The subtle variations among black, green, white and oolong teas are a result of the manufacturing process of the leaf. Yet, the resulting unique variations in the liquor colour, aroma and taste come from the leaves of one plant – Camellia Sinensis. Tea is not just about the drink but the total experience of selecting the type, preparing, serving, and taking time to enjoy it.
All types of “true” tea actually originate from the same plant. The botanical name for the tea plant is camellia sinensis. This plant originated in southern China thousands of years ago, and has been cultivated and consumed for hundreds of years.
Black teas are fully fermented, the most common type of tea from Sri Lanka, India, Kenya and other former British colonies. Black tea is picked, withered to reduce moisture and to make the leaf pliable, then rolled, fermented and dried (or fired) before sifting.
There are two ways of making tea, and as with most things in life, it is the harder way that is the right way. The traditional, artisanal method of tea manufacture is known as the orthodox method and is unchanged in principle since the time ancient Chinese doctors handpicked and handmade tea 5,000 years ago. The other, is a more recent, industrial method developed in the 1950s. Real Tea is only made in the traditional style.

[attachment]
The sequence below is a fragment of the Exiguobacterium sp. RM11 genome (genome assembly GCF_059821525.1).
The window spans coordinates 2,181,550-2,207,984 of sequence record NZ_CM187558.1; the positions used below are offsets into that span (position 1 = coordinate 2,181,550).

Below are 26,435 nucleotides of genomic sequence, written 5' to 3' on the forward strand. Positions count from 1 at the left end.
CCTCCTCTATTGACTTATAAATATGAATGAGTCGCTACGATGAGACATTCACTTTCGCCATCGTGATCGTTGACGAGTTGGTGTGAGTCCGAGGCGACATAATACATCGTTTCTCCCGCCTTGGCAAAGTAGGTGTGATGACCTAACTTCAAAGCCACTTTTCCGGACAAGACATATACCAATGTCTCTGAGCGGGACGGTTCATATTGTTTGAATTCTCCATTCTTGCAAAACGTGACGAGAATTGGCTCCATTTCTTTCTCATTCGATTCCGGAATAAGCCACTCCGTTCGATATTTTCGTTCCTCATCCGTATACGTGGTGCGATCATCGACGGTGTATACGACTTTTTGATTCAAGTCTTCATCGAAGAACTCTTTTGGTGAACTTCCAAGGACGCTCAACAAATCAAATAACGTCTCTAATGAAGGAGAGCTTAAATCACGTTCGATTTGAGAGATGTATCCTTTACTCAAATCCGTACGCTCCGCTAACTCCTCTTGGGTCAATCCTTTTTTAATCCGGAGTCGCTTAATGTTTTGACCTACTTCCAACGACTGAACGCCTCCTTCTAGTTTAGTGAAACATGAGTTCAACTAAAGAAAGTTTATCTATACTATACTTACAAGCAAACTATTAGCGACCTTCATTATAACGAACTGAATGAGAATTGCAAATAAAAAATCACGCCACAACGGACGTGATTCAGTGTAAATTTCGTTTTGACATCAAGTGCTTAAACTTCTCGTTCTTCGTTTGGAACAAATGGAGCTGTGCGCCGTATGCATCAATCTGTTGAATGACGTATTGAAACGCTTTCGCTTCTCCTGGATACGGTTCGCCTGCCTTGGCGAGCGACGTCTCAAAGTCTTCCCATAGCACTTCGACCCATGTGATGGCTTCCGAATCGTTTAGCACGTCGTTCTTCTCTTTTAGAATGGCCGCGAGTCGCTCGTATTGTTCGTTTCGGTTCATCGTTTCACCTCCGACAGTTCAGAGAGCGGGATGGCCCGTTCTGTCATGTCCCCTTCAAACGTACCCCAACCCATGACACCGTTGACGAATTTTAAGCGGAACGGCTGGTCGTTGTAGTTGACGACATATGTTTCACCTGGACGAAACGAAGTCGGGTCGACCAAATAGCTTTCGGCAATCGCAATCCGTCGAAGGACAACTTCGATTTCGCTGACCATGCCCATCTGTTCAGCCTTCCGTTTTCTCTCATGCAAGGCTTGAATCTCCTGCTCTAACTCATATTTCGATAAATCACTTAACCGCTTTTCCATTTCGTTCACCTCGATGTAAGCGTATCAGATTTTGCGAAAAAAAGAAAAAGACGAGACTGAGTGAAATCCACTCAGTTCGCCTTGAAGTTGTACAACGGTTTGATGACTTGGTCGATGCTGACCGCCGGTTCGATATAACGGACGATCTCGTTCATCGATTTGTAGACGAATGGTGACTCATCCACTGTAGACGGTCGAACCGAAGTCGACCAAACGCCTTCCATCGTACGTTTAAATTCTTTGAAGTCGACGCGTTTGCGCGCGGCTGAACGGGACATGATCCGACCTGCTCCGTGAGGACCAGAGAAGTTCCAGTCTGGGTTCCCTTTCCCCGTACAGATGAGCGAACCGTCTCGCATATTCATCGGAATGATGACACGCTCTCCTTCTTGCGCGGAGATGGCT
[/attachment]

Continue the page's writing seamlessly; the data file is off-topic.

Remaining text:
The CTC method of tea manufacture, developed in response to the perceived need for a quick cup, sacrificed the soul of tea, compromising the beauty of terroir for a cut, crush, tear and curl method of manufacture which produces perfectly homogenous, granular tea designed for convenience in packing and quick colour when brewing. The traditional, orthodox method of tea manufacture, considerably more complex and demanding of expertise than the CTC method, involves rolling and roll - breaking which produces particles of different sizes. This produces a series of “grades” or sizes of tea ranging from dust to or ange pekoe